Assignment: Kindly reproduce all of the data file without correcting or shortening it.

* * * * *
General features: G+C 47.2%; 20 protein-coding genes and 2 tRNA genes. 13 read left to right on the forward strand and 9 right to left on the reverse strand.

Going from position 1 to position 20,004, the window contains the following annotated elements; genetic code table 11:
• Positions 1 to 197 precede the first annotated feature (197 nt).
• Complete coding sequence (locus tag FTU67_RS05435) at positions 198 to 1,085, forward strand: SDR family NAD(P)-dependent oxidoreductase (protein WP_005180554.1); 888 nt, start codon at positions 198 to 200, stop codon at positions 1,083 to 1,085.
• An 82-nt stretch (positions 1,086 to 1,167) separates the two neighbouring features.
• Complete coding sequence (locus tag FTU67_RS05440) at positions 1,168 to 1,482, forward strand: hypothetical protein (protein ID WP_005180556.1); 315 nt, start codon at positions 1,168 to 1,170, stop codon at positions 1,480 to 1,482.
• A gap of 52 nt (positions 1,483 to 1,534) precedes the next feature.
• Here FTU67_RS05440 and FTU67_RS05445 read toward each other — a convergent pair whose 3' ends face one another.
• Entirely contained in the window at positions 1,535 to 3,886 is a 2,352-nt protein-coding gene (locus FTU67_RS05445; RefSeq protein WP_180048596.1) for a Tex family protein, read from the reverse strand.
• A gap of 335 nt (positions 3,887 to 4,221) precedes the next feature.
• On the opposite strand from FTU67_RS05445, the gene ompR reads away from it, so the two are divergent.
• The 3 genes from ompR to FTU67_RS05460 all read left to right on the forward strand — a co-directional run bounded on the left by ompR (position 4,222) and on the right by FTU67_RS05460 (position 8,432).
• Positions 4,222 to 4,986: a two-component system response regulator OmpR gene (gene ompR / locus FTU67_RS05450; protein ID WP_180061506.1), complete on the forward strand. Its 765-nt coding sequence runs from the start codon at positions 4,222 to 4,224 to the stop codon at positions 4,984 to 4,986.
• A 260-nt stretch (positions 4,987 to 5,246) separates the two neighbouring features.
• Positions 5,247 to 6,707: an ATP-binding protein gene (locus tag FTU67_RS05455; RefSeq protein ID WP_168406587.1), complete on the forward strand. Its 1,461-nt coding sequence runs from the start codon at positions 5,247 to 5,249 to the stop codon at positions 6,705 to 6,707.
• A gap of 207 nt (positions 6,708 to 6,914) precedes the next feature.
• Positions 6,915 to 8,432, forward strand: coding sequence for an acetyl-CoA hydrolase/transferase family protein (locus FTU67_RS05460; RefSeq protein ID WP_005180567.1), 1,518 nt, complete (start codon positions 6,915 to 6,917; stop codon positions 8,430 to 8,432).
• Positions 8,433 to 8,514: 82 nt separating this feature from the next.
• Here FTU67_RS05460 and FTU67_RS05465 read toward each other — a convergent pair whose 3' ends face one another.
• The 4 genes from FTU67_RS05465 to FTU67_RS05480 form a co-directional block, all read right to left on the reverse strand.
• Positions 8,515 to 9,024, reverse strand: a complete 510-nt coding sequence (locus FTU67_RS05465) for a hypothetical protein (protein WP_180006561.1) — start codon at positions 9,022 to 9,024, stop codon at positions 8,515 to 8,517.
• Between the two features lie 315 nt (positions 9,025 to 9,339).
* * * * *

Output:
General features: G+C 47.2%; 20 protein-coding genes and 2 tRNA genes. 13 read left to right on the forward strand and 9 right to left on the reverse strand.

Going from position 1 to position 20,004, the window contains the following annotated elements; genetic code table 11:
• Positions 1 to 197 precede the first annotated feature (197 nt).
• Complete coding sequence (locus tag FTU67_RS05435) at positions 198 to 1,085, forward strand: SDR family NAD(P)-dependent oxidoreductase (protein WP_005180554.1); 888 nt, start codon at positions 198 to 200, stop codon at positions 1,083 to 1,085.
• An 82-nt stretch (positions 1,086 to 1,167) separates the two neighbouring features.
• Complete coding sequence (locus tag FTU67_RS05440) at positions 1,168 to 1,482, forward strand: hypothetical protein (protein ID WP_005180556.1); 315 nt, start codon at positions 1,168 to 1,170, stop codon at positions 1,480 to 1,482.
• A gap of 52 nt (positions 1,483 to 1,534) precedes the next feature.
• Here FTU67_RS05440 and FTU67_RS05445 read toward each other — a convergent pair whose 3' ends face one another.
• Entirely contained in the window at positions 1,535 to 3,886 is a 2,352-nt protein-coding gene (locus FTU67_RS05445; RefSeq protein WP_180048596.1) for a Tex family protein, read from the reverse strand.
• A gap of 335 nt (positions 3,887 to 4,221) precedes the next feature.
• On the opposite strand from FTU67_RS05445, the gene ompR reads away from it, so the two are divergent.
• The 3 genes from ompR to FTU67_RS05460 all read left to right on the forward strand — a co-directional run bounded on the left by ompR (position 4,222) and on the right by FTU67_RS05460 (position 8,432).
• Positions 4,222 to 4,986: a two-component system response regulator OmpR gene (gene ompR / locus FTU67_RS05450; protein ID WP_180061506.1), complete on the forward strand. Its 765-nt coding sequence runs from the start codon at positions 4,222 to 4,224 to the stop codon at positions 4,984 to 4,986.
• A 260-nt stretch (positions 4,987 to 5,246) separates the two neighbouring features.
• Positions 5,247 to 6,707: an ATP-binding protein gene (locus tag FTU67_RS05455; RefSeq protein ID WP_168406587.1), complete on the forward strand. Its 1,461-nt coding sequence runs from the start codon at positions 5,247 to 5,249 to the stop codon at positions 6,705 to 6,707.
• A gap of 207 nt (positions 6,708 to 6,914) precedes the next feature.
• Positions 6,915 to 8,432, forward strand: coding sequence for an acetyl-CoA hydrolase/transferase family protein (locus FTU67_RS05460; RefSeq protein ID WP_005180567.1), 1,518 nt, complete (start codon positions 6,915 to 6,917; stop codon positions 8,430 to 8,432).
• Positions 8,433 to 8,514: 82 nt separating this feature from the next.
• Here FTU67_RS05460 and FTU67_RS05465 read toward each other — a convergent pair whose 3' ends face one another.
• The 4 genes from FTU67_RS05465 to FTU67_RS05480 form a co-directional block, all read right to left on the reverse strand.
• Positions 8,515 to 9,024, reverse strand: a complete 510-nt coding sequence (locus FTU67_RS05465) for a hypothetical protein (protein WP_180006561.1) — start codon at positions 9,022 to 9,024, stop codon at positions 8,515 to 8,517.
• Between the two features lie 315 nt (positions 9,025 to 9,339).